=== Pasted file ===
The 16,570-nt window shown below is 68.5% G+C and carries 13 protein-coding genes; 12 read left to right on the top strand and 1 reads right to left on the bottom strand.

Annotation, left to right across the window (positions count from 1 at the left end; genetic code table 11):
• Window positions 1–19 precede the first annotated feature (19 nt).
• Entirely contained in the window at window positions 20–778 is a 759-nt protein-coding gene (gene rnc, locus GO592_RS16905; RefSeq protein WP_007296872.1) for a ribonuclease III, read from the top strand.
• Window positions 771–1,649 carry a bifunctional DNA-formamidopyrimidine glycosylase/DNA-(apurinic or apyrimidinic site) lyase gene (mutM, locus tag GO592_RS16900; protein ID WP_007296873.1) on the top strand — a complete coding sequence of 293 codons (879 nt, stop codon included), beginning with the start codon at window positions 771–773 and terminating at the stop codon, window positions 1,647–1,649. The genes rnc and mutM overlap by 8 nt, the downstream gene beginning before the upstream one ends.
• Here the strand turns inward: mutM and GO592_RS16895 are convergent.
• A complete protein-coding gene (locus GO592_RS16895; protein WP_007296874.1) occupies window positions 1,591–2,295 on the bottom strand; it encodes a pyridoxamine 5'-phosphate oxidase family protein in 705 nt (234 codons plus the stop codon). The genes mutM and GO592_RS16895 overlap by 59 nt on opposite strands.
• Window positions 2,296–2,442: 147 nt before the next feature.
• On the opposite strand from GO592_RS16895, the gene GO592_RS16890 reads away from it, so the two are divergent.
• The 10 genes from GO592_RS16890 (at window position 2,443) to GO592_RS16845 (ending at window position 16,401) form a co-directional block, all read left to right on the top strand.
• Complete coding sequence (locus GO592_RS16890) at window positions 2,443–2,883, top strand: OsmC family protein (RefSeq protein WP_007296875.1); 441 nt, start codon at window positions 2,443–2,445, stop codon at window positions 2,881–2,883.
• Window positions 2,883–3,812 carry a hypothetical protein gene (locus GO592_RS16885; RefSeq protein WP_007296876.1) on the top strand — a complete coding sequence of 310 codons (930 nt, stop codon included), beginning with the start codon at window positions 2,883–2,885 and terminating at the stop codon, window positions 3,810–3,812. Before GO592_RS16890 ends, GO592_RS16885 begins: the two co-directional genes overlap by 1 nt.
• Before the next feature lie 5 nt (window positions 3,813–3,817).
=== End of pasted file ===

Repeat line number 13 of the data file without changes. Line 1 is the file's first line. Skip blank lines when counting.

• Before the next feature lie 5 nt (window positions 3,813–3,817).